About 1 in 10 adults in the United States experience depression.
The most difficult thing about depression is that it affects every part of the suffering individual’s life, from employment and relationships to motivation, patience, and more.
A 2013 study performed by the Centers for Disease Control and Prevention (CDC) found that the most likely to be depressed included:
- persons 45-64 years of age
- blacks, Hispanics, non-Hispanic persons of other races or multiple races
- persons with less than a high school education
- those previously married
- individuals unable to work or unemployed
- persons without health insurance coverage
Coping with Depression at Home
Tamara Hill, MS, a therapist specializing in child and adolescent behavioral and mood disorders including trauma, recently put together a helpful list of things that someone suffering from depression can do to help cope with it at home. We’ve pulled out some of her helpful tips and listed them below.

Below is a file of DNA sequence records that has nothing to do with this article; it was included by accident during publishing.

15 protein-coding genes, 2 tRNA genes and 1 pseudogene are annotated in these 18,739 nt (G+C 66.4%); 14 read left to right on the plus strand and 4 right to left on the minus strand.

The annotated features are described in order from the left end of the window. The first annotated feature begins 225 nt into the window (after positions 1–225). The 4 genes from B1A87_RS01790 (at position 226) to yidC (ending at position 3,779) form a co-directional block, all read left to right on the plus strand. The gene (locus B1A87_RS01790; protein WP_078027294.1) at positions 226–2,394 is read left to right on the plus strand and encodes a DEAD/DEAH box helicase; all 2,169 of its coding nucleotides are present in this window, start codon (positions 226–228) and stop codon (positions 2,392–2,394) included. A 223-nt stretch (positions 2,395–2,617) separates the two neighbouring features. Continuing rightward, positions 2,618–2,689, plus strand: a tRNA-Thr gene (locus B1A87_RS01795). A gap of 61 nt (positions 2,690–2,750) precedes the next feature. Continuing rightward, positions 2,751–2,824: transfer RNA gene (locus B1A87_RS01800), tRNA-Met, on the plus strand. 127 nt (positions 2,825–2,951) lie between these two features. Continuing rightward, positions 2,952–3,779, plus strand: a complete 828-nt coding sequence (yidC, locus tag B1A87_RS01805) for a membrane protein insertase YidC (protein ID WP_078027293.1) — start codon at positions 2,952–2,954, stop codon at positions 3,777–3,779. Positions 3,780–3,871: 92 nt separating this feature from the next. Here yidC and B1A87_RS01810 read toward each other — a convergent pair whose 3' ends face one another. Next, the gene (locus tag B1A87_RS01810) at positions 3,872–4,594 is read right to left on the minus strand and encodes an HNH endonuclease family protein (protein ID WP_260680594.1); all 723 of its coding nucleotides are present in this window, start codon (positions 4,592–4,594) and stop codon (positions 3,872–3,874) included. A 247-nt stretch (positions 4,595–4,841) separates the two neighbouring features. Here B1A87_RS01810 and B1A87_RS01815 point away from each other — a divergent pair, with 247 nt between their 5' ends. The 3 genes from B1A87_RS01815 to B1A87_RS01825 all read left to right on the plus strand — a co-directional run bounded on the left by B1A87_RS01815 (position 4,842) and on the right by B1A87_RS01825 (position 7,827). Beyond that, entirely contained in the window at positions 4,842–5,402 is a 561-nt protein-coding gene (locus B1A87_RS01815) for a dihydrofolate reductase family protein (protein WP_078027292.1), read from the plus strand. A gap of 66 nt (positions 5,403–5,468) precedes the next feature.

Is it Truly Depression?
Oftentimes, depression can actually be a medical condition. A few examples include:
- An under-active thyroid or thyroid disorders (causing poor metabolism)
- Heart problems
- Alcohol abuse
- Chronic debilitating physical pain
- Migraine headaches
- Chronic fatigue syndrome
- Medications taken for other conditions
- Poor sleeping patterns
Change your diet. Try to limit unhealthy foods that can slow your metabolism.
Engage in activities. Whether it is yoga, taking walks, talking with loved ones, watching a movie or taking a warm bath, treat yourself with things that can make you feel good, even when you might be feeling depressed.
Are there any other things that help you feel better when you’re depressed?